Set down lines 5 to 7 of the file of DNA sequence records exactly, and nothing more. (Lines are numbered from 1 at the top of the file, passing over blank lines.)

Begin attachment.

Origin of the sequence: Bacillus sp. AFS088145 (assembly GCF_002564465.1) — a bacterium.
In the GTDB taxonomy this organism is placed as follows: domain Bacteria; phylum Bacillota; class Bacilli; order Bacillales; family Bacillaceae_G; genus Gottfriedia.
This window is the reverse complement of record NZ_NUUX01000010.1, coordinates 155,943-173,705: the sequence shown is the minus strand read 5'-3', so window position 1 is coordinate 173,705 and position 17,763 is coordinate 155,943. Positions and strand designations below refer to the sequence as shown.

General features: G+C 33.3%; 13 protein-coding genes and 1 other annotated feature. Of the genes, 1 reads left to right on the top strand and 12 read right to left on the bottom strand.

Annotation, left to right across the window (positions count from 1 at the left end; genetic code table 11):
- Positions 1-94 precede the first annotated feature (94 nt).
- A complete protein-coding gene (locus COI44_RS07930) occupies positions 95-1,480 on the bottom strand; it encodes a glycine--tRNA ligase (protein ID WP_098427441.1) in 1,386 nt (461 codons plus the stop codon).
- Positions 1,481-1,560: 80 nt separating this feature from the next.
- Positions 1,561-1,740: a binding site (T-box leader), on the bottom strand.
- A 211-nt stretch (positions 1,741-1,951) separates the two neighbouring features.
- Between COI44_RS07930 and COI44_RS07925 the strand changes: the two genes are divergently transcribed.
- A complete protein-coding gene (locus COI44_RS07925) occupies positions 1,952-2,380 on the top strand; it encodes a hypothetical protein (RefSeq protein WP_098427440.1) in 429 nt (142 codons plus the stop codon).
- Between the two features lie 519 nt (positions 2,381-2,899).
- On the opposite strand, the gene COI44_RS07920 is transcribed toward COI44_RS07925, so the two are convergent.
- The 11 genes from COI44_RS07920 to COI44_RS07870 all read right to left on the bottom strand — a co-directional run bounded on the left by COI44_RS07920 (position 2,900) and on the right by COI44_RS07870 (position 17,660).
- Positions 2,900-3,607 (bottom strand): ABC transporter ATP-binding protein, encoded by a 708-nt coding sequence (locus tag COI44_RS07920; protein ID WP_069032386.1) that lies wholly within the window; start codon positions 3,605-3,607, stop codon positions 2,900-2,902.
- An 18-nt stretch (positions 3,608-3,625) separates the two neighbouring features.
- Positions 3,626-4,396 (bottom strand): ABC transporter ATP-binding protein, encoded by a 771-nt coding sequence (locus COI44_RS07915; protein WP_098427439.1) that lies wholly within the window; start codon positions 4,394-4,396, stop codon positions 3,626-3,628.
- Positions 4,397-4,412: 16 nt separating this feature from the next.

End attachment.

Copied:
Annotation, left to right across the window (positions count from 1 at the left end; genetic code table 11):
- Positions 1-94 precede the first annotated feature (94 nt).
- A complete protein-coding gene (locus COI44_RS07930) occupies positions 95-1,480 on the bottom strand; it encodes a glycine--tRNA ligase (protein ID WP_098427441.1) in 1,386 nt (461 codons plus the stop codon).